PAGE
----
Karamo Brown at Sixth & I Historic Synagogue: When Netflix’s “Queer Eye” arrived last year, it was one of the few revivals met with near-universal praise. Season 3 is set to arrive on the streaming service March 15, and culture expert Karamo Brown, who helps subjects with the more intangible parts of their makeover, shares his life story at Sixth and I in a conversation with NPR’s Sam Sanders that’s tied to Brown’s new memoir, “Karamo: My Story of Embracing Purpose, Healing, and Hope.” 7 p.m. $40-$55.

[14 things to see, drink and do around the D.C. area in March]

Njomza at Songbyrd: Last month, Ariana Grande became the first solo artist to simultaneously claim the top three spots on the Billboard Hot 100 songs chart, and Njomza helped make it happen. With songwriting credits on Grande’s No. 1 single, “7 Rings,” the budding R&B/pop star has the chops to craft slick, memorable hooks, which she delivers twofold on her 2018 Motown Records debut, “Vacation.” The EP is a sonic voyage around the globe — dance hall, reggae, British garage and more worldly influences are sprinkled throughout. Unlike Grande, Njomza doesn’t have a chart-topping single of her own — yet — but she’s definitely onto something. 8 p.m. $15-$20.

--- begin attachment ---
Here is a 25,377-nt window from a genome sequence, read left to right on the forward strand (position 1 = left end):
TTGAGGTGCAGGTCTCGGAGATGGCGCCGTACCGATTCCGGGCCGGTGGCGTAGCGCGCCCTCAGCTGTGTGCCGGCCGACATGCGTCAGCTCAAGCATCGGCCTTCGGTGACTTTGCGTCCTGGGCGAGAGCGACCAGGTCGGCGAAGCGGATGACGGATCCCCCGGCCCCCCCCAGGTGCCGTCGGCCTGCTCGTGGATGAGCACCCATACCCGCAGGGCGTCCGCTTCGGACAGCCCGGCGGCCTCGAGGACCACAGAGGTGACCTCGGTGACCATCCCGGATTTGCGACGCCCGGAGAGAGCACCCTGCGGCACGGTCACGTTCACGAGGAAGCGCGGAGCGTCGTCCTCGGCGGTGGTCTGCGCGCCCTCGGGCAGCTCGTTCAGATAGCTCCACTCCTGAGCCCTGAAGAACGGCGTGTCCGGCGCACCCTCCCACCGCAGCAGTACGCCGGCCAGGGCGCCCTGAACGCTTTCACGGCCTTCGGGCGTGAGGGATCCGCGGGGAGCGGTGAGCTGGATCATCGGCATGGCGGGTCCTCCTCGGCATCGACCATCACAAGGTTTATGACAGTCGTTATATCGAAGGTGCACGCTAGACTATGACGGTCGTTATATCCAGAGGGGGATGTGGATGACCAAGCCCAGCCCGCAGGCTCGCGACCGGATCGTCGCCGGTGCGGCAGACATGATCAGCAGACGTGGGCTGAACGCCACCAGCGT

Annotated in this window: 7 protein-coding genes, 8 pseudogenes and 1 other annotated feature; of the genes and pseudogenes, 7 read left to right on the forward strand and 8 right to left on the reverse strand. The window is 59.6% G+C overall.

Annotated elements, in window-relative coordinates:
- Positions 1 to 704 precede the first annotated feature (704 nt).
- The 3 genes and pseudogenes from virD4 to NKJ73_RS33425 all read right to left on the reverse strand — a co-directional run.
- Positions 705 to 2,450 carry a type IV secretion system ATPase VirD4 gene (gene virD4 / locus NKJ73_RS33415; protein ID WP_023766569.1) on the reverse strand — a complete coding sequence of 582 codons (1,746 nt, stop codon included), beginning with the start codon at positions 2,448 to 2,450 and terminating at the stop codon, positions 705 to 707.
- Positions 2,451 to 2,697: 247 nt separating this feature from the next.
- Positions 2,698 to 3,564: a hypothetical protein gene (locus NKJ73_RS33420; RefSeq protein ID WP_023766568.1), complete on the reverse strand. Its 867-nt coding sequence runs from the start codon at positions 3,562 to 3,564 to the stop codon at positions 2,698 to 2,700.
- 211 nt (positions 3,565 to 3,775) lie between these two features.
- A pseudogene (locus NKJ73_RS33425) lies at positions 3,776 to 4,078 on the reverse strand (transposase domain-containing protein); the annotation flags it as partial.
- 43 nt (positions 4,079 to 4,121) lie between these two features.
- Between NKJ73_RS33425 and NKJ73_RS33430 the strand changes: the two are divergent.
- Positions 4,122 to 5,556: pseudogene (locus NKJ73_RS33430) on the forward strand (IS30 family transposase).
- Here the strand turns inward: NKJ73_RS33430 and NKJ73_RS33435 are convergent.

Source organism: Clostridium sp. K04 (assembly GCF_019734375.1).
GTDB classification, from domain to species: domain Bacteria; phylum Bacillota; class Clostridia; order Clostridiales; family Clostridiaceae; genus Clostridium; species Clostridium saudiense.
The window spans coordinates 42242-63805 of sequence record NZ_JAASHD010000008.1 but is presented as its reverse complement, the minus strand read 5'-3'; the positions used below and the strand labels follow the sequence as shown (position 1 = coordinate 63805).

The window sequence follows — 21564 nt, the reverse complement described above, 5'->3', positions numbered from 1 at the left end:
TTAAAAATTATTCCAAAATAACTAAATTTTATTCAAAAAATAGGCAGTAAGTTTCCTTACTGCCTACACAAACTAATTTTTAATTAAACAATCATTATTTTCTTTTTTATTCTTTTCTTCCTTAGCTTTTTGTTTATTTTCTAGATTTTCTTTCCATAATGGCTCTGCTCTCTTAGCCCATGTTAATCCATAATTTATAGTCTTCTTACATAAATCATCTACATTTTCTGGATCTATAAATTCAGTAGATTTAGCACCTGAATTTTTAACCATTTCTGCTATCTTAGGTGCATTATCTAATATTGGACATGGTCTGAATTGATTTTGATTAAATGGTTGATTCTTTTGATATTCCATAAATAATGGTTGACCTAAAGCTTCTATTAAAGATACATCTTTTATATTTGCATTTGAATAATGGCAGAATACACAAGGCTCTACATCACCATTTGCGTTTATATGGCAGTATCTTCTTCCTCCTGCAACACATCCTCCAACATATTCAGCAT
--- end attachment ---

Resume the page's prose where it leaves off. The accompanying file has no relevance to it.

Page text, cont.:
‘Queen of Basel’ at Studio Theatre: The glitzy Miami art fair Art Basel is the setting for this reimagining of August Strindberg’s 1888 play “Miss Julie,” and in this version, the titular queen of this festival is hotel heiress Julie Montoya. In playwright Hilary Bettis’s “Queen of Basel,” Julie finds herself hiding out in a little-used kitchen after getting dramatically dumped by her fiance. Cocktail waitress and Venezuelan refugee Christine and her Uber-driving fiance, John, are tasked with comforting Julie, and their chance meeting turns into an exploration of class, power, citizenship and Latino identity. Through April 7. $20-$111.

Thursday, March 7

Hip-Hop Block Party at the Postal Museum: In celebration of the 20th anniversary of the Postal Service’s stamp in honor of hip-hop culture — which depicts a street dancer breaking it down in front of a boombox — the Postal Museum is throwing a party. Thursday night’s festivities at this Union Station neighbor will try to evoke a neighborhood block party with dancing and live music courtesy of the DMV Hip Hop Orchestra. Preregistration tickets are all accounted for, but organizers promise to accommodate the waitlist until the museum is at capacity for this after-hours celebration. 6 to 8 p.m. Free.

[Kassim: The rapper whose essence is soul]

New African Film Festival at AFI Silver: This 15th annual showcase of contemporary African cinema features 37 films from 22 countries, including several U.S. premieres. One highlight of many is “The Boy Who Harnessed the Wind” (March 16 at 7 p.m.), a Netflix film that marks the feature directorial debut of Oscar-nominated actor Chiwetel Ejiofor. Set in Malawi, the film tells the true story of William Kamkwamba, who, as a teenager, designed and built a makeshift wind turbine to power appliances in his village, using trees, bicycle parts and junkyard scraps. Through March 17. $13 general admission.